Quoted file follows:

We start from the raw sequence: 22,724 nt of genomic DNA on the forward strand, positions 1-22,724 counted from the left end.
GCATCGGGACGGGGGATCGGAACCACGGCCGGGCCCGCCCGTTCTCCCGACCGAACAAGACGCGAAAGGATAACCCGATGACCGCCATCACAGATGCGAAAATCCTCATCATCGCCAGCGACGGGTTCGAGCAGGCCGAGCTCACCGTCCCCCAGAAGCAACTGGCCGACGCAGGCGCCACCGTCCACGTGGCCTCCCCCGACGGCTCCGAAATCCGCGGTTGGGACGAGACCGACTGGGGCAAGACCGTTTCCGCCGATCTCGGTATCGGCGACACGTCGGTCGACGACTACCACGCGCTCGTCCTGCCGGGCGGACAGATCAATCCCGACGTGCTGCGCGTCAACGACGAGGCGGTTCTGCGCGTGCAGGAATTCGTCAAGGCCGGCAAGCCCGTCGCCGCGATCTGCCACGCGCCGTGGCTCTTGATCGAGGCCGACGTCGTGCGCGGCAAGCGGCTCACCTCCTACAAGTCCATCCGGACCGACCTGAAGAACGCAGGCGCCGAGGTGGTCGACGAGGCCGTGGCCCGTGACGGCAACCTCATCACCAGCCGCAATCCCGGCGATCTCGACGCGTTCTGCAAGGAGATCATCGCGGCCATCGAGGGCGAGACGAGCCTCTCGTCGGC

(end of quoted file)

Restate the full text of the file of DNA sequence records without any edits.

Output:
We start from the raw sequence: 22,724 nt of genomic DNA on the forward strand, positions 1-22,724 counted from the left end.
GCATCGGGACGGGGGATCGGAACCACGGCCGGGCCCGCCCGTTCTCCCGACCGAACAAGACGCGAAAGGATAACCCGATGACCGCCATCACAGATGCGAAAATCCTCATCATCGCCAGCGACGGGTTCGAGCAGGCCGAGCTCACCGTCCCCCAGAAGCAACTGGCCGACGCAGGCGCCACCGTCCACGTGGCCTCCCCCGACGGCTCCGAAATCCGCGGTTGGGACGAGACCGACTGGGGCAAGACCGTTTCCGCCGATCTCGGTATCGGCGACACGTCGGTCGACGACTACCACGCGCTCGTCCTGCCGGGCGGACAGATCAATCCCGACGTGCTGCGCGTCAACGACGAGGCGGTTCTGCGCGTGCAGGAATTCGTCAAGGCCGGCAAGCCCGTCGCCGCGATCTGCCACGCGCCGTGGCTCTTGATCGAGGCCGACGTCGTGCGCGGCAAGCGGCTCACCTCCTACAAGTCCATCCGGACCGACCTGAAGAACGCAGGCGCCGAGGTGGTCGACGAGGCCGTGGCCCGTGACGGCAACCTCATCACCAGCCGCAATCCCGGCGATCTCGACGCGTTCTGCAAGGAGATCATCGCGGCCATCGAGGGCGAGACGAGCCTCTCGTCGGC